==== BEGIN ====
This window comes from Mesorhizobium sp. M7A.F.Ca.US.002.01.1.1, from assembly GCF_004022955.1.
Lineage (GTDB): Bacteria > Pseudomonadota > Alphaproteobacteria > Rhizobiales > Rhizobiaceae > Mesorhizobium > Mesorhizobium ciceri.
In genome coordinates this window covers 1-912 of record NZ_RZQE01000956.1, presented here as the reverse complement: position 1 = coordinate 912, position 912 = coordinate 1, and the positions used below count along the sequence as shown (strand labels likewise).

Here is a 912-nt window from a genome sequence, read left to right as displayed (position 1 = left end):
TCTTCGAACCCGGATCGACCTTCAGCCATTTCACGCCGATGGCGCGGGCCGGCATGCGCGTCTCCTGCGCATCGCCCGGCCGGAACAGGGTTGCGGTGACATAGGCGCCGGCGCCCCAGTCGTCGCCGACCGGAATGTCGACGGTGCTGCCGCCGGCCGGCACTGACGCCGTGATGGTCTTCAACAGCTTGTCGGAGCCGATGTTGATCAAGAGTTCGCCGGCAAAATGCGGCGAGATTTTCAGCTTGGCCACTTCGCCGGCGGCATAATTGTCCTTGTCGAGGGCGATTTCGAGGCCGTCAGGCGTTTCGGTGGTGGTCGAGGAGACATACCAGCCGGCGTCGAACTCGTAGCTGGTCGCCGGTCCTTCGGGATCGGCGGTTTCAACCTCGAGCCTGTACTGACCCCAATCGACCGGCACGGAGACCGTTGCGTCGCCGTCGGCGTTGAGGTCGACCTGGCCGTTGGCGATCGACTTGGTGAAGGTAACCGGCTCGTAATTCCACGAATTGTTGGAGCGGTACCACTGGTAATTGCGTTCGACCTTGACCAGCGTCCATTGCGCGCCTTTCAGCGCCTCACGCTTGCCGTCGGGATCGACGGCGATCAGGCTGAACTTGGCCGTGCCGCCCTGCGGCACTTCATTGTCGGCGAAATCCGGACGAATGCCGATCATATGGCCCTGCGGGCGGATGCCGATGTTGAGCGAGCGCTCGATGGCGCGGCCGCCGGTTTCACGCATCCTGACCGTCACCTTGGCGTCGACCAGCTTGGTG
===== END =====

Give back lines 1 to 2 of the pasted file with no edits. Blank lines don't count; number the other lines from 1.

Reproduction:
This window comes from Mesorhizobium sp. M7A.F.Ca.US.002.01.1.1, from assembly GCF_004022955.1.
Lineage (GTDB): Bacteria > Pseudomonadota > Alphaproteobacteria > Rhizobiales > Rhizobiaceae > Mesorhizobium > Mesorhizobium ciceri.